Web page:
counselling psychotherapy

How to silence the inner critic by cultivating self-compassion

selfcompassionbrenebrownHow to silence the inner critic by cultivating self-compassion

The Inner critic subpersonality (superego) is that critical inner voice that judges, attacks, demeans and beats us up. It usually stems from our childhood through:

-not being seen or heard

-a lack of emotional, psychological and spiritual support

-experiencing critical parents or high parental expectations

-pejorative cultural, religious and societal rules

The inner critic keeps us stuck in shame, low self-worth and maintaining cycles of addiction, anxiety, depression, eating disorders and unhealthy relationships. Living with a tyrannical, punitive and harsh voice inside our heads can be debilitating – it stops us from achieving growth and living life to our full potential.

By cultivating loving kindness and self-compassion, we can begin to silence the inner critic.

What is self-compassion?

In psychosynthesis, the primary modality that I use in my clinical work, cultivating goodwill towards self and others is an essential part of the therapeutic process towards recovery, healing and overall well-being.

In the Mindful Path to Self-Compassion, Christopher Germer, PhD confirms this by stating, “self-compassion is the practice of repeatedly evoking good will toward ourselves especially when we’re suffering—cultivating the same desire that all living beings have to live happily and free from suffering.” He also writes that “mindful self-compassion can be learned by anyone.”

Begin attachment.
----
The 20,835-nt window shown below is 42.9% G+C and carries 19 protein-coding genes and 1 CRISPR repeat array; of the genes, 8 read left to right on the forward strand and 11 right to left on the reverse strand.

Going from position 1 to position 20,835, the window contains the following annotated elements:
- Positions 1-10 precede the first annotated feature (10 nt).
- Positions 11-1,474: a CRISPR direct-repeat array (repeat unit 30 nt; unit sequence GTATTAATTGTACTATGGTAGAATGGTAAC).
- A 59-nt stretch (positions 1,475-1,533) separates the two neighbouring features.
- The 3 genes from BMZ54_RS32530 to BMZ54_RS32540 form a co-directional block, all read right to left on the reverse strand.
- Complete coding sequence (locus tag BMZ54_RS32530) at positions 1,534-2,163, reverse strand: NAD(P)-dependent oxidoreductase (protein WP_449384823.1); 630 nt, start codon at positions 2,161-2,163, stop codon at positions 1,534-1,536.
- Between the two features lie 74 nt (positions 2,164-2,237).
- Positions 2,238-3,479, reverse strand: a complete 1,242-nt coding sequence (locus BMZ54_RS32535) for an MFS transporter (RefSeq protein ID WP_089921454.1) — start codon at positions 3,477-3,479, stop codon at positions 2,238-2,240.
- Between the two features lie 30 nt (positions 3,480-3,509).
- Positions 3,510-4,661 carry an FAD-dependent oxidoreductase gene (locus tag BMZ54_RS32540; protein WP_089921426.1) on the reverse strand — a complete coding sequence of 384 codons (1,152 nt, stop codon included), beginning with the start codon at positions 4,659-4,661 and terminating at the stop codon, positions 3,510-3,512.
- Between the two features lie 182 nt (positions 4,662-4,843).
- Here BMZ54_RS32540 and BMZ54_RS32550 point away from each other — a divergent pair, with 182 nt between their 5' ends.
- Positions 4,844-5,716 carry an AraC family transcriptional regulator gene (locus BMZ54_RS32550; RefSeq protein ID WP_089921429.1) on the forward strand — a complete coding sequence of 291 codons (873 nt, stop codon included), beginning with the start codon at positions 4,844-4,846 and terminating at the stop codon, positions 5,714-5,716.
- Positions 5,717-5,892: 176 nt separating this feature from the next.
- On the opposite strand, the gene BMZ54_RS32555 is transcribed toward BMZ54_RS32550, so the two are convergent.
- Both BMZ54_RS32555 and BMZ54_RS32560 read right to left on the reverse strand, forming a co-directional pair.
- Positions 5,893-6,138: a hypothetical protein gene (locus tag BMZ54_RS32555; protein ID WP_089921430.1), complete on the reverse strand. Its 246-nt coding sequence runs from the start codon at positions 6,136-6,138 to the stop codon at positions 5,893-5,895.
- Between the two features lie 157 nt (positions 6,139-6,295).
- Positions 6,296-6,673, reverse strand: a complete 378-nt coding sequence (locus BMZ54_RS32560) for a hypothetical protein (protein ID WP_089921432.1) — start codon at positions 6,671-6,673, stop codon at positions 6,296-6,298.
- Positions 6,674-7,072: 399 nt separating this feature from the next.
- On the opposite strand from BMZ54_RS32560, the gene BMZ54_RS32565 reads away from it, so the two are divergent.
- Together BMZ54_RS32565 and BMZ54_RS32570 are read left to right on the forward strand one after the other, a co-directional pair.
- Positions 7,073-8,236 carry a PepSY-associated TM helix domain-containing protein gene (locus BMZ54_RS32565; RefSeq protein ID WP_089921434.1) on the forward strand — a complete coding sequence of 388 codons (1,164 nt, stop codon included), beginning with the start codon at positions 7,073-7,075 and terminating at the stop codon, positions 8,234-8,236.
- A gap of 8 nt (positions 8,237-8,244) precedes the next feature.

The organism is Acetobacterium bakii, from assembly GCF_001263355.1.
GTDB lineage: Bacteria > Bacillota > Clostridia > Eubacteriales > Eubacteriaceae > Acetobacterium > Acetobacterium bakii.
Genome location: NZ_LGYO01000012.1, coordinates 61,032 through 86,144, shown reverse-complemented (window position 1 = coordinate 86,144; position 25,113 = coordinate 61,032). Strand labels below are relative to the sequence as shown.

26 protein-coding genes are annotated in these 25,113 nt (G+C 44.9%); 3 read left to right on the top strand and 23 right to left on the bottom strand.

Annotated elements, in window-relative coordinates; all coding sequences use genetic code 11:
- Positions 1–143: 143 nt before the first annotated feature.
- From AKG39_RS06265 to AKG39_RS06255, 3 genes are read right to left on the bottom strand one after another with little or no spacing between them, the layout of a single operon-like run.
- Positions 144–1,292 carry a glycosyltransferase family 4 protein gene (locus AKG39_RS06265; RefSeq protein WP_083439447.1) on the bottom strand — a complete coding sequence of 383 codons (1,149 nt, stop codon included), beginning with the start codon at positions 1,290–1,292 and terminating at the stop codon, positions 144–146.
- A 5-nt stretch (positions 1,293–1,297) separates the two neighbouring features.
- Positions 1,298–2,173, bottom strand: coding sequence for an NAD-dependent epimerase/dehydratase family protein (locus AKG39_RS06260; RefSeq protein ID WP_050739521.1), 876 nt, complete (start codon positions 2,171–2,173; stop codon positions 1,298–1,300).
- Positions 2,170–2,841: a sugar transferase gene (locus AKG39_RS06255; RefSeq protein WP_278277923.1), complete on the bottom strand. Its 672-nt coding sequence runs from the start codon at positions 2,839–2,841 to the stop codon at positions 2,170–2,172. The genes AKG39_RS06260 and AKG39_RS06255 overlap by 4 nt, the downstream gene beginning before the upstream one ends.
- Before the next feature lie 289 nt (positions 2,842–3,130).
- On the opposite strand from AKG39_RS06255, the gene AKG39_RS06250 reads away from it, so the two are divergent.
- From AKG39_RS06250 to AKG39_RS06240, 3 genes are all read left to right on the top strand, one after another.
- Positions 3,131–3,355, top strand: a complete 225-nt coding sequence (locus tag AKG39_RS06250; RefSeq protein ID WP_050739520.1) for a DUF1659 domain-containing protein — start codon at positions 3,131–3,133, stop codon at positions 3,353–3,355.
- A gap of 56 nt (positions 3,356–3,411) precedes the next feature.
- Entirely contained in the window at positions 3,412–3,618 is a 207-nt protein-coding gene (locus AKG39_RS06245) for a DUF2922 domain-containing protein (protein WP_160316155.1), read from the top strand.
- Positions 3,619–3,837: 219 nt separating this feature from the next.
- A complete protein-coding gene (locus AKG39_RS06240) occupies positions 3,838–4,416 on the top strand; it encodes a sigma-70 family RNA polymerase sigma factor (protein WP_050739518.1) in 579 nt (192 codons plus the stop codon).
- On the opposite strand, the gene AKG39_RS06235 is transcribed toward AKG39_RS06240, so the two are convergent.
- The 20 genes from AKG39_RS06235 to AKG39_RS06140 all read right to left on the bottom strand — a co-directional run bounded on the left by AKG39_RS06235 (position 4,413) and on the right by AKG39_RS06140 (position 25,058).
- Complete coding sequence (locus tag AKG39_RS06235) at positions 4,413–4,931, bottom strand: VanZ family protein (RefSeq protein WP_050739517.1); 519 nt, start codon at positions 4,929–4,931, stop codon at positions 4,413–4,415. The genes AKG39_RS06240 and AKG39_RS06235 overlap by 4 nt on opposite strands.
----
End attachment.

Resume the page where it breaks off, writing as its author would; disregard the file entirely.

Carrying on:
Compassion researcher and expert, Dr. Kristin Neff advises that there are three elements of self-compassion:

– “Self-kindness: showing warmth and understanding toward ourselves when we suffer, fail, or feel inadequate, rather than ignoring our pain or flagellating ourselves with self-criticism.

– Common humanity: self-compassion involves recognizing that suffering and personal inadequacy is part of the shared human experience – something that we all go through rather than being something that happens to “me” alone.